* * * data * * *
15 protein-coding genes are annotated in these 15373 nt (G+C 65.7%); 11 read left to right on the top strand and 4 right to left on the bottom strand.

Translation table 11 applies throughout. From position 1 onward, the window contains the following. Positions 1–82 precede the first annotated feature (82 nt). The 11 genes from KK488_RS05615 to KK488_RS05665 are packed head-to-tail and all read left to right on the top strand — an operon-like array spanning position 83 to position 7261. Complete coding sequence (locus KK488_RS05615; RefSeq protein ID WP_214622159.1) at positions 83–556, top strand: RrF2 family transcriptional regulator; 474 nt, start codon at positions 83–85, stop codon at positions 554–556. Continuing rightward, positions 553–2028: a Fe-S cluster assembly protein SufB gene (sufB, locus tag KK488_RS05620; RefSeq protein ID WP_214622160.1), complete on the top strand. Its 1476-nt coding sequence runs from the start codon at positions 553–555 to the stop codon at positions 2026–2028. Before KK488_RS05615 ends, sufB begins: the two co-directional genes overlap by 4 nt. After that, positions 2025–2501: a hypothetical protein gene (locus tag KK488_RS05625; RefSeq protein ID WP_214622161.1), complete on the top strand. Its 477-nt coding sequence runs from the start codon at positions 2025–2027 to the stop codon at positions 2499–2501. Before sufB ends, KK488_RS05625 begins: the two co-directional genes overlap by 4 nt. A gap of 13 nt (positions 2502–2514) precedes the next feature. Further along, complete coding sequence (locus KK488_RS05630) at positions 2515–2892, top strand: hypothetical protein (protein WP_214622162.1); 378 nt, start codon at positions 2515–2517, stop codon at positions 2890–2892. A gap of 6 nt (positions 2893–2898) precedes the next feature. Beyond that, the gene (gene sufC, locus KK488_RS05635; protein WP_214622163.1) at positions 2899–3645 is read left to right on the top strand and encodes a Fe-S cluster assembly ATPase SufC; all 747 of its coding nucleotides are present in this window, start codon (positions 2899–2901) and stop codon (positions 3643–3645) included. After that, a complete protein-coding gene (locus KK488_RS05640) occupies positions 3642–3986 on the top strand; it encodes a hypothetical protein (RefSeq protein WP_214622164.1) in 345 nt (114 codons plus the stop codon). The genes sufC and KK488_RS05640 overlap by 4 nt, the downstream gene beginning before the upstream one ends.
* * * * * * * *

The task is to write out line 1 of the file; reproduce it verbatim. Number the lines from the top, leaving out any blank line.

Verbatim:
15 protein-coding genes are annotated in these 15373 nt (G+C 65.7%); 11 read left to right on the top strand and 4 right to left on the bottom strand.